In the video, Naomi Feil, a Jewish woman, makes a connection with a woman who suffers from Alzheimer’s by singing Christian songs. I think this made an even deeper impact on me given that I know of the aversion to Christianity that exists in the Jewish community. This was very clear to me growing up in a Jewish home, and I also found it to be true, albeit to a lesser extent, in a more liberal Jewish congregation I attended several years ago. There’s a lot of history causing that aversion, but happily I believe it is dissipating.
To me this is just one example of someone crossing over the boundaries of religion to make a beautiful connection with another human being. I have always highly valued all human beings no matter what their beliefs are and my beliefs about ultimate questions have never changed that. This was one of the things that attracted me to Christianity back in college – I believed that it represented true goodness and that it matched this value that I had within my heart. That strong value didn’t go away after I left Christianity though, and no matter what my beliefs are about the existence of gods, that value of mine will remain unchanged. To me this is an important part of what morality is all about.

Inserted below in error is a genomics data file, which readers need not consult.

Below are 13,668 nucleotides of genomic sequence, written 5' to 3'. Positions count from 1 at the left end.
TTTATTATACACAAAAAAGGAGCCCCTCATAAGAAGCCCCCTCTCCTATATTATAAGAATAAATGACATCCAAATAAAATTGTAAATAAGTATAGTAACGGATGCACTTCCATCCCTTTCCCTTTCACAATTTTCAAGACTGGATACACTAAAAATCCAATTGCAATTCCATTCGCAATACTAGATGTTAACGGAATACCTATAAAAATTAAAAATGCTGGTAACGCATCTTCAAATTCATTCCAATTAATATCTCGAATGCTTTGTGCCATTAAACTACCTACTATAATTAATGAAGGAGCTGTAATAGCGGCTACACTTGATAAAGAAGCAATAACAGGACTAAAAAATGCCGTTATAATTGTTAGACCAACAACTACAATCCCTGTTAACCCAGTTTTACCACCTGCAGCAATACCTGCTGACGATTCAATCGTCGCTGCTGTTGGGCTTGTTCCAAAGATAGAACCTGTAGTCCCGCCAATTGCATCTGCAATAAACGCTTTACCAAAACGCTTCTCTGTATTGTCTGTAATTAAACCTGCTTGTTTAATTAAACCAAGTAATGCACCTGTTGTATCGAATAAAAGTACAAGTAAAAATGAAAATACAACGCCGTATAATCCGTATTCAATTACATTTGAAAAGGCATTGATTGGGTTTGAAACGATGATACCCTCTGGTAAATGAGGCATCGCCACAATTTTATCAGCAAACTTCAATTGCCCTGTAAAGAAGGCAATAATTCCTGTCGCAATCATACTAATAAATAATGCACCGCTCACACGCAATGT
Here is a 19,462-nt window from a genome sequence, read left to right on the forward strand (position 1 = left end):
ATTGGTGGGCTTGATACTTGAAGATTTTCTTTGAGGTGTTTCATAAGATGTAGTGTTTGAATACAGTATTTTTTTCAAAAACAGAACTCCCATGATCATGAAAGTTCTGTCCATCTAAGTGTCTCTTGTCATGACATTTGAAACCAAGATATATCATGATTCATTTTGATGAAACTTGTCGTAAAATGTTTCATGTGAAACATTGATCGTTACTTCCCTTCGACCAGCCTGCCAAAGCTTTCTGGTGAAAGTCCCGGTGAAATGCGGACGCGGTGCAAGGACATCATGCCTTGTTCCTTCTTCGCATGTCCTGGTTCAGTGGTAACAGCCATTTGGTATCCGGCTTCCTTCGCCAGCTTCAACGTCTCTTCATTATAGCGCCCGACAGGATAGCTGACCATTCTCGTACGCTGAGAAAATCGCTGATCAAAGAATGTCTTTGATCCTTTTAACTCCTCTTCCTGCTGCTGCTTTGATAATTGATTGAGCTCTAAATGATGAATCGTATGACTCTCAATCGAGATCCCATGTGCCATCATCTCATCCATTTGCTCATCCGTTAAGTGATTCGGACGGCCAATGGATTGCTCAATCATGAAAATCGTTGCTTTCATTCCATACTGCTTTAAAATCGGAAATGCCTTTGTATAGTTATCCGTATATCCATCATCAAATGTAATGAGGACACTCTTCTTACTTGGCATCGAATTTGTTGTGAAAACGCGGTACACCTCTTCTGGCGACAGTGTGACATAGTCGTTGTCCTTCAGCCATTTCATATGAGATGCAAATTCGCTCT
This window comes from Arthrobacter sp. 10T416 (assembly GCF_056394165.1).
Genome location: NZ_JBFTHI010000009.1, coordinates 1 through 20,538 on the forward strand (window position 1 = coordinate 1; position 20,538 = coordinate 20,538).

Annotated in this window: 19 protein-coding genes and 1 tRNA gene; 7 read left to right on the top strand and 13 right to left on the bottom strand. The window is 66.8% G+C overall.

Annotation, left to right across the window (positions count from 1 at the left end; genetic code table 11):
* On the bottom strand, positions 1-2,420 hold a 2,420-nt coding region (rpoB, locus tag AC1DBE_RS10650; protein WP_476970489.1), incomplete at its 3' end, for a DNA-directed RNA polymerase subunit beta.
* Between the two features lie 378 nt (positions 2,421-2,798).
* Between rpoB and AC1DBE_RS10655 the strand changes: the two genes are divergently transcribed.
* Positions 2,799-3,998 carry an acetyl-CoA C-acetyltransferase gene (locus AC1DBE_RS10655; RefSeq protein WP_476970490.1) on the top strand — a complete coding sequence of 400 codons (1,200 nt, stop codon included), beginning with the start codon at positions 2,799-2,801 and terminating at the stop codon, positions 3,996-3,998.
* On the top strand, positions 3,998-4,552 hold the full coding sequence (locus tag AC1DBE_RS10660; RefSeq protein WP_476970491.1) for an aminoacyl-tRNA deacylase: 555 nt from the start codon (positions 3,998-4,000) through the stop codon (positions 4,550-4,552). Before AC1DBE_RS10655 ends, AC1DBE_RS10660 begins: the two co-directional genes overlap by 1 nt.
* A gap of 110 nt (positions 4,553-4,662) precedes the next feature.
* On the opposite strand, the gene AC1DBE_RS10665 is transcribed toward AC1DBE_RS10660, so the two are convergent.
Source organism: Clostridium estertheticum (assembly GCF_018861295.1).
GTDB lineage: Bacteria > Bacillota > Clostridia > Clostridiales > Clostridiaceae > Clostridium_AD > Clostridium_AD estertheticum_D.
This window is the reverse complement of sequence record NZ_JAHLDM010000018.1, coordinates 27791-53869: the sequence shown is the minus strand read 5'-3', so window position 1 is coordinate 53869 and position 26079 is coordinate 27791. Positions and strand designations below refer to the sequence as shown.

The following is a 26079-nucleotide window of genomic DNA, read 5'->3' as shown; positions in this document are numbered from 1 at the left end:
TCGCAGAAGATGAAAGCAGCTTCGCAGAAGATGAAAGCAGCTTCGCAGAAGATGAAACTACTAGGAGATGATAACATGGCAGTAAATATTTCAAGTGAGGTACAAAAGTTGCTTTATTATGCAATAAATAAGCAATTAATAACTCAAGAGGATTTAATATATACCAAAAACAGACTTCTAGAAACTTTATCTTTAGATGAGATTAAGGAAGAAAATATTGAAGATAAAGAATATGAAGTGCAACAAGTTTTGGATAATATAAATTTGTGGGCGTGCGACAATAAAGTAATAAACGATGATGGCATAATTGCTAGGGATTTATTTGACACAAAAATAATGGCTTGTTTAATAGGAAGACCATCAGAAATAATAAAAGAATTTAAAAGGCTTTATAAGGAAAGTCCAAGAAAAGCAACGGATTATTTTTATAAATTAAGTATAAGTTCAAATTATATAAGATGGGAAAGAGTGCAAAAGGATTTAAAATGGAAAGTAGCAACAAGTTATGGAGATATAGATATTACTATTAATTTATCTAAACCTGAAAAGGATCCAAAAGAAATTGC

This Wednesday (May 7th) there will be a debate called “Death is Not Final”. It will be live streamed from New York City at 6:45pm Eastern Time from this link.
Eben Alexander (For)
Raymond Moody (For)
Sean Carroll (Against)
Steven Novella (Against)